President Barack Obama told lawmakers on Thursday he plans to withdraw most American troops from Iraq by August 2010 but leave tens of thousands behind to advise Iraqi forces and protect U.S. interests, congressional officials said.
Obama is expected to announce the new strategy on Friday during a trip to the Marine Corps base at Camp Lejeune, N.C.
In a closed-door meeting with Republican and Democratic leaders, Obama and his top advisers estimated that 35,000 to 50,000 troops would remain in Iraq after the bulk of troops are withdrawn.
Obama campaigned on ending the Iraq war and pledged to do so in 16 months. The withdrawal timetable he is expected to approve stretches over 19 months from his inauguration in January. That means some 100,000 troops would leave over the coming 18 months.
Rep. John McHugh, the top Republican on the Armed Services Committee, said Obama promised him to reconsider the new strategy if violence rises. McHugh said he was worried the situation in Iraq remained fragile, especially as it approaches elections in December.
"Our commanders must have the flexibility they need in order to respond to these challenges, and President Obama assured me that there is a 'Plan B,'" McHugh, R-N.Y., said in a statement.
According to one congressional official, lawmakers were told that Gen. David Petraeus, head of U.S. Central Command, and Gen. Ray Odierno, the top commander in Baghdad, believed the plan presented moderate risk but supported the 50,000 figure.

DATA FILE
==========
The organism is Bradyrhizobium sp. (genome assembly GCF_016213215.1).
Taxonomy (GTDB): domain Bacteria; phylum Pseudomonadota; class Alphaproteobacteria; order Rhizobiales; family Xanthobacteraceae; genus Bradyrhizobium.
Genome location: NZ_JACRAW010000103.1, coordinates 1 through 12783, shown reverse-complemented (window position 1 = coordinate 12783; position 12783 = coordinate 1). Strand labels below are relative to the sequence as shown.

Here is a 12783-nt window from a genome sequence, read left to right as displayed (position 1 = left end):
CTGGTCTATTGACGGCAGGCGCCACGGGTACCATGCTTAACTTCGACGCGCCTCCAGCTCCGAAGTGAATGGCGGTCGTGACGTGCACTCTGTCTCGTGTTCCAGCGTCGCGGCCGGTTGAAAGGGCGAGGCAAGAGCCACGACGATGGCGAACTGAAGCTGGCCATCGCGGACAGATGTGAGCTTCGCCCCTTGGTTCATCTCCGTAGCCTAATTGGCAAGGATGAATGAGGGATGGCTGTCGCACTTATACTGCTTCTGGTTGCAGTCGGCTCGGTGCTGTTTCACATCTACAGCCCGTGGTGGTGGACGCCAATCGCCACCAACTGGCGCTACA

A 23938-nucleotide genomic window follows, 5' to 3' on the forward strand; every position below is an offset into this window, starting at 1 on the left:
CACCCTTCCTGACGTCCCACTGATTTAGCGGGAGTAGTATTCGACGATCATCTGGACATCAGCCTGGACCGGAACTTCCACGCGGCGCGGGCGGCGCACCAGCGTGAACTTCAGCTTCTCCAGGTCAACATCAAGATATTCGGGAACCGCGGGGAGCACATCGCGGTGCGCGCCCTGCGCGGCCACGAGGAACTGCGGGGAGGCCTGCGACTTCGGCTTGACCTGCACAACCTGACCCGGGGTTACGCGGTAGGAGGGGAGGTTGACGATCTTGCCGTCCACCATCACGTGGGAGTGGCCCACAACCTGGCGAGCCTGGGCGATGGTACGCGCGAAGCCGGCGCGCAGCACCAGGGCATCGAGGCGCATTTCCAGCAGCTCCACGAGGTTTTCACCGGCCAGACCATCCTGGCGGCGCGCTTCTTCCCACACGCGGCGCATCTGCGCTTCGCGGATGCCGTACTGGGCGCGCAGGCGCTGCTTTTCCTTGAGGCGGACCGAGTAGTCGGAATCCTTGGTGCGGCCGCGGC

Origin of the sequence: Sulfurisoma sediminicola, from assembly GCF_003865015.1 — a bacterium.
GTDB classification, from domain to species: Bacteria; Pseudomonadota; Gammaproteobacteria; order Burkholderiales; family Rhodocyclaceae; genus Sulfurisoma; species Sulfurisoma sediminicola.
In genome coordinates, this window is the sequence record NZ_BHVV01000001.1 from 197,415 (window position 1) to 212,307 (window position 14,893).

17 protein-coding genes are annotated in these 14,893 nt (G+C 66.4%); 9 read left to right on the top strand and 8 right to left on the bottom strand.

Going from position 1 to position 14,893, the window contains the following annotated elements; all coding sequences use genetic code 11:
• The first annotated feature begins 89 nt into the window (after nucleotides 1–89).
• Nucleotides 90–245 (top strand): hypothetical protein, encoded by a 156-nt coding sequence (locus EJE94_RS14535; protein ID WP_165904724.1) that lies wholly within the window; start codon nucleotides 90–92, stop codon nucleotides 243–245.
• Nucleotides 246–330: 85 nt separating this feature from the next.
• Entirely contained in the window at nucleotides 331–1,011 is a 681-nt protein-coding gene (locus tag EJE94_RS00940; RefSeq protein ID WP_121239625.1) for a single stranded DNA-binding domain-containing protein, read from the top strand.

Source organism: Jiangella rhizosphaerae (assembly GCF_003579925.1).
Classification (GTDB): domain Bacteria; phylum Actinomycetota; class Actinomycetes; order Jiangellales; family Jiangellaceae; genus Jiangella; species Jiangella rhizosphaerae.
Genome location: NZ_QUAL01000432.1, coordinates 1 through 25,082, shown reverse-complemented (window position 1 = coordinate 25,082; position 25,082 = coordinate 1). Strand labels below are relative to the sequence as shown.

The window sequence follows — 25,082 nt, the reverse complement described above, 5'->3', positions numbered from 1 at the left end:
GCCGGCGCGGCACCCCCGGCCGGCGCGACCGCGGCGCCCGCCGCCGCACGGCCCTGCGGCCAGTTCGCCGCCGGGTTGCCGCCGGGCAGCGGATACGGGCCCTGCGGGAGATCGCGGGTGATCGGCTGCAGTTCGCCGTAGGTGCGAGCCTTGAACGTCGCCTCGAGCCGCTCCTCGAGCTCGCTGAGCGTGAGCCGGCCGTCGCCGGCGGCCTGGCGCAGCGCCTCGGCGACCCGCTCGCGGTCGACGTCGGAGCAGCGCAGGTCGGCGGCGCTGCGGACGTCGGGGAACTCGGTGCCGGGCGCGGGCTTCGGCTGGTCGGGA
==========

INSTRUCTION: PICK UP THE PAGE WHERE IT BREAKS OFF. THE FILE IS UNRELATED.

Some Democrats are skeptical but because they say it would leave too many troops behind.
"I have been one for a long time that's called for significant cutbacks in Iraq, and I am happy to listen to the secretary of defense and the president," Senate Majority Leader Harry Reid, D-Nev., told reporters before the briefing. "But when they talk about 50,000, that's a little higher number than I had anticipated."
In addition to Reid, congressional leaders attending the meeting included House Speaker Nancy Pelosi, D-Calif., and House Minority Leader John Boehner, R-Ohio. Vice President Joe Biden, Defense Secretary Robert Gates and Adm. Michael Mullen, chairman of the Joint Chiefs of Staff, had also been expected to attend as well.
Susan Rice, the U.S. ambassador to the United Nations, told the U.N.'s Security Council on Thursday that the U.S. would move "responsibly and safely" to reduce the U.S. military presence in Iraq.
She said the process of redeploying American combat troops will be carried out in consultation with the Iraqi government "and with its support."
An existing U.S-Iraq agreement, negotiated under President George W. Bush, calls for U.S. combat troops to withdraw from Baghdad and other cities by the end of June, with all American forces out of the country by the end of 2011.
Associated Press writer Edith M. Lederer at the United Nations contributed to this report.